Critics Consensus

Critical Consensus: No Debatin' Clayton, Night Almost Owns, Elizabeth Not Golden

Plus: Season Runs Foul, Universe Divided, and guess the Why Did I Get Married? Tomatometer

by | October 11, 2007 | Comments

This week at the movies we got lawyer types (Michael
, starring
George Clooney
and Tilda
), dueling brothers (We Own the Night,
starring Joaquin Phoenix and
Mark Wahlberg),
virgin queens (Elizabeth:
The Golden Age
, starring
Cate Blanchett),
baseball hopefuls (The
Final Season
, starring
Sean Astin and
Powers Boothe),
Beatles-inspired lovers (Across the Universe,
starring Evan Rachel
Jim Sturgess),
and reunited college friends (Tyler Perry’s Why Did I
Get Married?
). What say ye, critics?

Critics frequently bemoan the fact that movies are no
longer made for adults. Who better to come to their rescue than
George Clooney,
oft-called the Cary Grant of our generation? Clooney stars in
Michael Clayton
a washed-up legal consultant caught up in a pesticide case that isn’t quite what
it seems, with support from Tilda
Tom Wilkinson, and
Sydney Pollack.
With strong performances all around, critics call this a challenging but
rewarding movie that also doesn’t skimp out on the popcorn factor.
At a Certified Fresh 89 percent, critics sustain Michael Clayton‘s appeal.

Wilkinson preparing to celebrate Bastille Day for the next 17

Actors frequently re-team with directors they’ve worked with before. But two principal actors? Only once in a blue moon. Such an
event strikes for
We Own the Night
, a crime drama/thriller about two brothers on
opposite sides of the law. The film reunites
Joaquin Phoenix and
Mark Wahlberg
with director James Gray, who all previously created 2000’s
The Yards. But the
trio isn’t having as much luck the second time around: critics say Night cribs from
The Godfathers and
The Departed, while relying too heavily
on improbable plot turns to fuel the action.  But moviegoers who don’t expect
anything particularly original can have a reasonably good time. At 50 percent,
Night gets close, but doesn’t quite Own.

Who makes Mark Wahlberg a star? Who owns the night? We do, we do!

Cate Blanchett
is one of the best actresses on the planet today, and with
Elizabeth: The Golden Age
she revisits the role that made her a star. Big mistake, critics say. Age
picks up where its predecessor left off, with the Virgin Queen navigating the
rough waters of political unrest in 16th Century Europe, as well as palace
intrigue closer to home. The pundits say the costume and set design are
impeccable, but otherwise, this is a campy, bombastic flick, filled with silly
dialogue and featuring a script that’s more hysterical than historical. At 29 percent on the Tomatometer, this one ain’t golden. And it’s a steep drop from
the Certified Fresh
(at 79 percent).

Elizabeth contemplates conquering Narnia next.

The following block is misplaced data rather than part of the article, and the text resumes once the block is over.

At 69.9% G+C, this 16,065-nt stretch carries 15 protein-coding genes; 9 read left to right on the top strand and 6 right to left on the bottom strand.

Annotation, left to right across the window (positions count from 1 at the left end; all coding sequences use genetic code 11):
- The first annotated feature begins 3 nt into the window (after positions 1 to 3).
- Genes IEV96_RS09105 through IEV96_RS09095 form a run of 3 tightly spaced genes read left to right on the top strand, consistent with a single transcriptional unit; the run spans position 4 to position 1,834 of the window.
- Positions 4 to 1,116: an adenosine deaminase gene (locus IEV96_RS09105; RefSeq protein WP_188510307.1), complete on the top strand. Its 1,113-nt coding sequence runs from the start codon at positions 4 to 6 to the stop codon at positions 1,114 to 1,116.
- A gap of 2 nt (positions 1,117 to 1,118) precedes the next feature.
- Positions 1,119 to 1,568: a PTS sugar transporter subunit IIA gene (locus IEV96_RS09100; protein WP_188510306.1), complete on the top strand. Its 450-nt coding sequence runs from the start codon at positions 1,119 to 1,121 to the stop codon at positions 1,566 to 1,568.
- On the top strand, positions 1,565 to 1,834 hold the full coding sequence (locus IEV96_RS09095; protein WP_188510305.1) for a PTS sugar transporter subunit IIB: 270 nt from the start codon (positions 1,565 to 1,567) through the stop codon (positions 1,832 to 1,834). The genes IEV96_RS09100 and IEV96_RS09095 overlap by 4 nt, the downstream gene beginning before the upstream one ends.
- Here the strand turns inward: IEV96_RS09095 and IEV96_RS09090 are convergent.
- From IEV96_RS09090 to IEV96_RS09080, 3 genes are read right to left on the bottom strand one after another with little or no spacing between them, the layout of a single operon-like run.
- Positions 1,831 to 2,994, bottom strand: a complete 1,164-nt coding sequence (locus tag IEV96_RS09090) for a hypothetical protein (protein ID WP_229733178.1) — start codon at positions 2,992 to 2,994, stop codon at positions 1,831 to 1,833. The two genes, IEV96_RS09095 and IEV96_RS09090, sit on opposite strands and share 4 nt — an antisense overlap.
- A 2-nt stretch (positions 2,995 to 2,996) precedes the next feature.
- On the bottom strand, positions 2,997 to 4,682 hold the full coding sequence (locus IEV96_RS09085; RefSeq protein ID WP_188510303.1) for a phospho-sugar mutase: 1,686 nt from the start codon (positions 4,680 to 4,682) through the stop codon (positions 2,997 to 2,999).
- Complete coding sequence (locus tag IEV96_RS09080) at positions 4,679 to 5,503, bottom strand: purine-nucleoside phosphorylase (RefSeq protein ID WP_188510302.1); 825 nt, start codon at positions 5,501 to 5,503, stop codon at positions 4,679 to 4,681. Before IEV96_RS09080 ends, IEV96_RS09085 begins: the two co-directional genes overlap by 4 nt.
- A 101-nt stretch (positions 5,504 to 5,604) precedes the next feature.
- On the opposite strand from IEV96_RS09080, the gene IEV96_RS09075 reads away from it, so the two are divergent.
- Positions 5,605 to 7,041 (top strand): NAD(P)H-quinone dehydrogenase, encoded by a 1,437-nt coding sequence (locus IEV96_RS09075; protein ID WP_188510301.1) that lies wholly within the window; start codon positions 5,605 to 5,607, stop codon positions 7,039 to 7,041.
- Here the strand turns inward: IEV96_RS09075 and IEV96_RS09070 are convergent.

It’s October, and that means it’s time for some
super-dramatic baseball action. Unfortunately, we’re talking about the MLB
playoffs, not
The Final Season
, which critics say is as predictable as
Alex Rodriguez failing in the clutch. Directed by
David Mickey Evans (who helmed
the cult-fave The Sandlot), Season is the story of a tiny Iowa
high school with a proud baseball tradition that may come to an end because of
redistricting. Season features a strong cast that includes
Sean Astin,
Powers Boothe, and
Rachael Leigh Cook, and the film oozes sincerity. But pundits
say it’s as safe as an intentional walk and as clichéd as a post-game interview.
At 11 percent on the Tomatometer, The Final Season is way below the
cinematic Mendoza line.

"11 percent?"

Is there anybody going to listen to this story, all about
Julie Taymor‘s attempt to capture the zeitgeist of the 1960s through the music
of the Beatles? As far as
Across the Universe
goes, some critics say
stop, others say go, go, go. Universe is the story of Lucy (Evan Rachel
) and Jude (Jim Sturgess), a young couple who stalk across the political and
social landscape of the tumultuous decade to the tune of such classics as "Come
Together," "Helter Skelter," and "All You Need is Love." The critics are pretty
split on Universe: some say the film is an audacious, beautiful movie
that will make you feel all right. But others say it’s all wrong (that is, they
think they disagree), calling the film an exercise in excess with bland
characters. We hope the film’s 52 percent Tomatometer will
you decide to see it or not.

An early incarnation of The Blue Man Group.

With his heartfelt domestic dramedies, Tyler Perry has
established himself as a commercial sure thing. But he’s yet to win over
critics, which may be why his latest,
Tyler Perry’s Why Did I
Get Married?
wasn’t screened before release. It’s the story of a reunion of college friends,
who, over the course of a long weekend together, begin to question their
marriages. Guess the Tomatometer.

"What happened to Steve Buscemi?"

Also opening this week in limited release:
biopic of Joy Division singer Ian Curtis, is at 90 percent (check out our interview with director Anton Corbijn
Terror’s Advocate
‘s documentary portrait of an
attorney for the undefendable, is at 83 percent on the Tomatometer;
Lars and
the Real Girl
, starring
Ryan Gosling as a delusional guy dating a female doll, is at 78 percent (check out our review from Toronto
a drama about a family dealing with one member’s schizophrenia, is at 71
Golda’s Balcony
, about the Israeli prime minister, is at 64
percent; and Sleuth, an update of the 1972 murder mystery starring
Michael Caine and
Jude Law, is at 48 percent.

"We couldn’t quite afford Jessica Alba. But we got a good

Recent Cate Blanchett Movies:


69% —
I’m Not There
32% —
The Good German
87% —
Notes on a Scandal
68% — Babel (2006) 
85% —
Little Fish

Recent Mark Wahlberg Movies:


48% —
92% —
The Departed
70% —
52% —
Four Brothers
61% —
I Heart Huckabees